specializing in advanced surgical care of hand, wrist, and elbow injuries and conditions

Skier’s Thumb

Although the ski season has gotten off to a slow start it is inevitable that the snow packed mountains will soon be occupied by delighted winter enthusiasts. Both the avid and novice skiers alike are susceptible to a variety of injuries. One common injury associated with a fall on an outstretched hand is an injury to a ligament on the inside of the thumb called the ulnar collateral ligament. If the injury occurs while a ski pole strapped to your hand it is referred to as skier’s thumb. Ligaments are important structures which connect two bones together and provide stability to a joint.


  • Skier's Thumb

    Skier’s Thumb

    Pain on the inside of the thumb at the first knuckle

  • Weakness or thumb instability especially with grasping or pinching
  • Bruising, swelling, and tenderness at the base of the thumb

If these symptoms do not resolve quickly it is important to see a hand surgeon to determine the most appropriate treatment plan and prevent worsening of symptoms. At your first appointment the hand surgeon may take an x-ray to determine if the ligament is partially or completely torn and if there is a fracture.

Non-surgical Treatment

If the ligament is strained or is partially torn immobilization in a cast or splint may be

Skier's Thumb Cast

Skier’s Thumb Cast

recommended. Your thumb will be immobilized full time for approximately 4 weeks followed by an additional 2 weeks of intermittent wear for activities that are stressful to the thumb. Complete healing of the ligament take approximately 3 months.

Surgical Treatment

If it has been determined that the ligament is completely torn, surgery may be recommended. The surgery is performed to reconnect the ligament to the bone. If a fracture or a small bone fragment is present the surgery may include the use of a small screw or wires. Following the surgery a cast will be applied. The immobilization time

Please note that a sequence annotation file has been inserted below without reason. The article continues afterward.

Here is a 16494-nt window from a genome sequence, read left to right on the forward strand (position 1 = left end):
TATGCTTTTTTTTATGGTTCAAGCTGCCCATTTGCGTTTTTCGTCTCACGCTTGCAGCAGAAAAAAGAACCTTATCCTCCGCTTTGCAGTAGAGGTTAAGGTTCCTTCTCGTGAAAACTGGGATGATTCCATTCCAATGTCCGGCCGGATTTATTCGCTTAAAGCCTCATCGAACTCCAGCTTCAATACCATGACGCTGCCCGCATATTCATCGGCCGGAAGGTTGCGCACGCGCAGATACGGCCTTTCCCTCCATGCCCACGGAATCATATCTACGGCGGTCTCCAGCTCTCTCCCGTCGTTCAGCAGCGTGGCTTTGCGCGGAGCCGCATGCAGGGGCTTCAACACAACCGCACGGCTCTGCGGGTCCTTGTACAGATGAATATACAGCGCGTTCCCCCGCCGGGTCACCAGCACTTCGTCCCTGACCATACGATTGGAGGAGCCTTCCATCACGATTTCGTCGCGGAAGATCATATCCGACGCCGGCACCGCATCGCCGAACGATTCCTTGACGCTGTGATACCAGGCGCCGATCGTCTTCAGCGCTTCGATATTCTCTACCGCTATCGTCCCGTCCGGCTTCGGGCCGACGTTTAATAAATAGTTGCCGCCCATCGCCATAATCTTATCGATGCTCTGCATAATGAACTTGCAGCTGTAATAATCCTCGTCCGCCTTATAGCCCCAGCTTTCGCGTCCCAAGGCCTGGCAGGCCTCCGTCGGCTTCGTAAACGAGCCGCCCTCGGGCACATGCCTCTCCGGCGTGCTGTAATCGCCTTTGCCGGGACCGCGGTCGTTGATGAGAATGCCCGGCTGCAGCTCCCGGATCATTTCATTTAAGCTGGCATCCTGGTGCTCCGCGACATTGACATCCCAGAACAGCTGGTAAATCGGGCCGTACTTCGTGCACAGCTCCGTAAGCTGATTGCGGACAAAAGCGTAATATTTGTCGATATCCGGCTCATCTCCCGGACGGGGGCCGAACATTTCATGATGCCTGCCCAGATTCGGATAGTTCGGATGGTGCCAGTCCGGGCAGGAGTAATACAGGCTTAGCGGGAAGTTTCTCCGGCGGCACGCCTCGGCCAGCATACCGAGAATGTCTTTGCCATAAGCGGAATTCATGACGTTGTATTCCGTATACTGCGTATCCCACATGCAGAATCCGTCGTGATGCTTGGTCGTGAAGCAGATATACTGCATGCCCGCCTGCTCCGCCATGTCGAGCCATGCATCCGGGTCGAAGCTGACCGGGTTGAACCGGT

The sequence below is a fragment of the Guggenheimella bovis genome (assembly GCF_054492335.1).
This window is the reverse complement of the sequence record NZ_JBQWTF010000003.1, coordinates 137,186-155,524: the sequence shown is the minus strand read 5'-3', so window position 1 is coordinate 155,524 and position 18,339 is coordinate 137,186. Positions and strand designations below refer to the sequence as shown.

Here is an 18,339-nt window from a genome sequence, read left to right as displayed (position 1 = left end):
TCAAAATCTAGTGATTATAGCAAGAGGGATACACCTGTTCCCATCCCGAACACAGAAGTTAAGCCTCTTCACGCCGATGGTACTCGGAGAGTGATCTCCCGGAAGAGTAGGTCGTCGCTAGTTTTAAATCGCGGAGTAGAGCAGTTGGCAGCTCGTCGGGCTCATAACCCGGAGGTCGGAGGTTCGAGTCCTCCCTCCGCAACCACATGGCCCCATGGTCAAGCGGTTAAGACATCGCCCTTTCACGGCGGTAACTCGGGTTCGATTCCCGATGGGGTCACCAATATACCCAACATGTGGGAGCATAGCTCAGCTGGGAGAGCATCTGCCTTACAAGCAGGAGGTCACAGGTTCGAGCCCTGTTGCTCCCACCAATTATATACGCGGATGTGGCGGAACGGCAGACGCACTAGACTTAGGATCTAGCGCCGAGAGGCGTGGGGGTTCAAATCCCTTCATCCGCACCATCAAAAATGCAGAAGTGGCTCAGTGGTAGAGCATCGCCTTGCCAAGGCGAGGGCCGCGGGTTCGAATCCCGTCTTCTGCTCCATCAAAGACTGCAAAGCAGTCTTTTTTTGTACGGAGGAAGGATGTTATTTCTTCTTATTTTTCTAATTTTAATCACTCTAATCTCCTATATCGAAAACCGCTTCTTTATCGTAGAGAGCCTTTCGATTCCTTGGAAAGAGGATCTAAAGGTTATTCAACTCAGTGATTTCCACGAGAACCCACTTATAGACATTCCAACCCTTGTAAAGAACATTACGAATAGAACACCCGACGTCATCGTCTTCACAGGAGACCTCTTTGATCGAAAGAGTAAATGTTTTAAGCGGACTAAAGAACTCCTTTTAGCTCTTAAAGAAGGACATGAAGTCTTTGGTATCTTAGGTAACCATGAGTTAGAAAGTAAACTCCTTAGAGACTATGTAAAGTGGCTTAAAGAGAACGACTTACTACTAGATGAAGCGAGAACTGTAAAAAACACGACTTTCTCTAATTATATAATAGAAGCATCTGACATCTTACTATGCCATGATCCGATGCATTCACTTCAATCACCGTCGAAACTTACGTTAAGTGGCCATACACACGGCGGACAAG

Skier's Thumb Repair

Skier’s Thumb Repair

frame is approximately 6 weeks but varies according to healing. This may be followed by an additional 2 weeks in a removable splint.

Hand Therapy

Following the period of immobilization you may be referred to hand therapy. Under the direction of a therapist active thumb motion, scar and swelling management will be initiated. Careful consideration must be taken to avoid any activity or exercise that places force on the healing ligament. Therapy will be progressed according to healing in an effort to maximize functional hand use.


The final outcome for both surgical and non-surgical treatment are very good. However, it is important that the immobilization time frame, exercise program and the avoidance of activities that prematurely stress the ligament be strictly followed.

Enjoy the slopes and ski safely!